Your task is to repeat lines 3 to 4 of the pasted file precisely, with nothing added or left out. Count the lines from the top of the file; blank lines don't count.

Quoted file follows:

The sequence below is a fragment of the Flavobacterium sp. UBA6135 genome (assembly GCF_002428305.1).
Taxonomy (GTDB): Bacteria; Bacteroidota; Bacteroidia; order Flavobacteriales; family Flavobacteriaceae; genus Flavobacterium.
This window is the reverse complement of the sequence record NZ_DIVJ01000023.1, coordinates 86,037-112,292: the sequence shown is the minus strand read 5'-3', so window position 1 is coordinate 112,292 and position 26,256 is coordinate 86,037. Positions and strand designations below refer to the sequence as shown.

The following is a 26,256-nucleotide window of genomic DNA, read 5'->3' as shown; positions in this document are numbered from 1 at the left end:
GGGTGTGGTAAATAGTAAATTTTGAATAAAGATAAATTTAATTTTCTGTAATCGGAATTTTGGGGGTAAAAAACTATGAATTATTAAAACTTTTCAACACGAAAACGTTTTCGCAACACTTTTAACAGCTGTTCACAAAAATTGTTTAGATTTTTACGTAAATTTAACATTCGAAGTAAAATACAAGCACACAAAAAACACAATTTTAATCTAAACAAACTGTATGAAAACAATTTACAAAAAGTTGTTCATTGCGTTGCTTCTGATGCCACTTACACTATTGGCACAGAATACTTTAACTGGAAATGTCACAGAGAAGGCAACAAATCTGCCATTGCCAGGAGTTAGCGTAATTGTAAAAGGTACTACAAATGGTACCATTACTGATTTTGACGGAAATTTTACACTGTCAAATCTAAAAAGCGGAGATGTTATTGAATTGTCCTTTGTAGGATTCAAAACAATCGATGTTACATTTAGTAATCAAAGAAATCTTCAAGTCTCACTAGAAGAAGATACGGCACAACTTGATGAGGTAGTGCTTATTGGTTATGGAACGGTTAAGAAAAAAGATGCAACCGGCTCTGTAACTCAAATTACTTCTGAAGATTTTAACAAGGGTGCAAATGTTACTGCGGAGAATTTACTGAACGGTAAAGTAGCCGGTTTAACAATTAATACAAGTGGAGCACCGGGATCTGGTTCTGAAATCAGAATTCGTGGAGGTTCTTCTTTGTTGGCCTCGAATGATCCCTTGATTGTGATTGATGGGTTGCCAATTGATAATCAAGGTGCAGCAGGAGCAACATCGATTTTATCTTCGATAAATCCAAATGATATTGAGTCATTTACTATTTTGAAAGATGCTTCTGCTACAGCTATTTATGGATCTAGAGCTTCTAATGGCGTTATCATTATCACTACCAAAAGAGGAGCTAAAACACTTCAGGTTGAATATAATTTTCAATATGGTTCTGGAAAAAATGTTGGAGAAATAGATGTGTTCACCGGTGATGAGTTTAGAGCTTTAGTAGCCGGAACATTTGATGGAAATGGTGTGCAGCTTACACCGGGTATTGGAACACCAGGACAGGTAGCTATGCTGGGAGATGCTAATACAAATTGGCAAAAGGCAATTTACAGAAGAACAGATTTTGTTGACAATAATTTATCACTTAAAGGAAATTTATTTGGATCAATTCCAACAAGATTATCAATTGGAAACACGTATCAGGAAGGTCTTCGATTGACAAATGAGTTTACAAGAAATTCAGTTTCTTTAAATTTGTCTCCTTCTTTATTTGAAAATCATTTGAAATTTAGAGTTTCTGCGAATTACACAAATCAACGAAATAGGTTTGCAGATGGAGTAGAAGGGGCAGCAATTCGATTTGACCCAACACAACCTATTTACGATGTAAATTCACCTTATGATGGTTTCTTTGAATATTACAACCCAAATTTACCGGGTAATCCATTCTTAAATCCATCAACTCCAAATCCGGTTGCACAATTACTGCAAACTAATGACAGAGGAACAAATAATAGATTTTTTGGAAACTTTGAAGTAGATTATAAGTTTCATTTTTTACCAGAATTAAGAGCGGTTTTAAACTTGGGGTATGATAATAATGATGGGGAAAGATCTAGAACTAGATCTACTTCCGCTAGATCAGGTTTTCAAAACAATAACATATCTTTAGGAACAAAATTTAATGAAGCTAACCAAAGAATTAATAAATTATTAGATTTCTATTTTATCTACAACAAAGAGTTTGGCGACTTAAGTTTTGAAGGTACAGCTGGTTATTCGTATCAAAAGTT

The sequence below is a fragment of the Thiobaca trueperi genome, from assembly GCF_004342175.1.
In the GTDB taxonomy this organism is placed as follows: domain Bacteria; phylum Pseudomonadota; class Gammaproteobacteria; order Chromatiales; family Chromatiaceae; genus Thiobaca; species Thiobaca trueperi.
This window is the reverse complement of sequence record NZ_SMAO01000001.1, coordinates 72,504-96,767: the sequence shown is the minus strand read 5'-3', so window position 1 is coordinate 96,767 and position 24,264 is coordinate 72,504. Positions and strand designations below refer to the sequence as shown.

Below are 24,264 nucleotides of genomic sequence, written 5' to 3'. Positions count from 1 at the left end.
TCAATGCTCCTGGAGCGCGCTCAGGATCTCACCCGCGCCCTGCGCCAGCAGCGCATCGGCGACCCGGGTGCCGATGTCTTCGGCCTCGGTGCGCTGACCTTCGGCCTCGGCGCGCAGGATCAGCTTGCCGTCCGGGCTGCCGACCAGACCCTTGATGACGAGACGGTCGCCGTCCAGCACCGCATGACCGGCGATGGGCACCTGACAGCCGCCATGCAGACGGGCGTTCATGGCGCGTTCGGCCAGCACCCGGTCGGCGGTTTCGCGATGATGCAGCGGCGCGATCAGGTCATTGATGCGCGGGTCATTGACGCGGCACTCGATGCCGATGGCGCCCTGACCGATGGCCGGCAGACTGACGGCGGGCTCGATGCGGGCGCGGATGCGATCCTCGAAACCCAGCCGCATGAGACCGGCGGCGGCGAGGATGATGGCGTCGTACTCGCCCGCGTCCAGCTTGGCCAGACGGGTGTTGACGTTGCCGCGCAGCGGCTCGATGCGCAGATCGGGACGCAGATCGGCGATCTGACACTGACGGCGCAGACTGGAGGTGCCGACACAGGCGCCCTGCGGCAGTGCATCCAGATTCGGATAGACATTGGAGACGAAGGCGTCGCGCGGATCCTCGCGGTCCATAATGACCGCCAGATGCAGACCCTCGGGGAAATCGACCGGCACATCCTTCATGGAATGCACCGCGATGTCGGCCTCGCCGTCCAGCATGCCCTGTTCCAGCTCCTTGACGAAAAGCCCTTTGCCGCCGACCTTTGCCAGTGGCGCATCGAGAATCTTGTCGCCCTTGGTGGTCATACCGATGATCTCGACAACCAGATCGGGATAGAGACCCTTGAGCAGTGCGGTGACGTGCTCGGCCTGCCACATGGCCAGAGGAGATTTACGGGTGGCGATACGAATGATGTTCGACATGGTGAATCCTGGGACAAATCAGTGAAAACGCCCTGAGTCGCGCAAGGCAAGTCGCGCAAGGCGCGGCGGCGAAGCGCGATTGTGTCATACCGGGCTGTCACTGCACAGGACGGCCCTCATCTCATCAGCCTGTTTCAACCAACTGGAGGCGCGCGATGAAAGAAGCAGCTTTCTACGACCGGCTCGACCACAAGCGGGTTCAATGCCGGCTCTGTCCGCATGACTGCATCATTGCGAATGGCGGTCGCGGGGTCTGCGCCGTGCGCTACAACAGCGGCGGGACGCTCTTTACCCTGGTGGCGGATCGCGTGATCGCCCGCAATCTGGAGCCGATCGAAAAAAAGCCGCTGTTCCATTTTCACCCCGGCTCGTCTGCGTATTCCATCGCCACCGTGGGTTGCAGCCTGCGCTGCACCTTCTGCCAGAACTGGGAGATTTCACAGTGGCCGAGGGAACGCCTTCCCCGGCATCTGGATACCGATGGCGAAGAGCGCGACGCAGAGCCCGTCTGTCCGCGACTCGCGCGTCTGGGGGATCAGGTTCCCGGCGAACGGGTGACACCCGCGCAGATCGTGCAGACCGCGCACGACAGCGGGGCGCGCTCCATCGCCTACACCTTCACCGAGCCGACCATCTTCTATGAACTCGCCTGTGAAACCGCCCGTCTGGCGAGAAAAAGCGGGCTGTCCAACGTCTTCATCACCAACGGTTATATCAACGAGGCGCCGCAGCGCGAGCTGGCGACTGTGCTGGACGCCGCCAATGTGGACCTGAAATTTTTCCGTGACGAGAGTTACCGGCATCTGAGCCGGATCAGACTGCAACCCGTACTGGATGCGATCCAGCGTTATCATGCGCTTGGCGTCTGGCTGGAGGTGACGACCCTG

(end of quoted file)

This window is the reverse complement of the sequence record NZ_DIVJ01000023.1, coordinates 86,037-112,292: the sequence shown is the minus strand read 5'-3', so window position 1 is coordinate 112,292 and position 26,256 is coordinate 86,037. Positions and strand designations below refer to the sequence as shown.

The following is a 26,256-nucleotide window of genomic DNA, read 5'->3' as shown; positions in this document are numbered from 1 at the left end: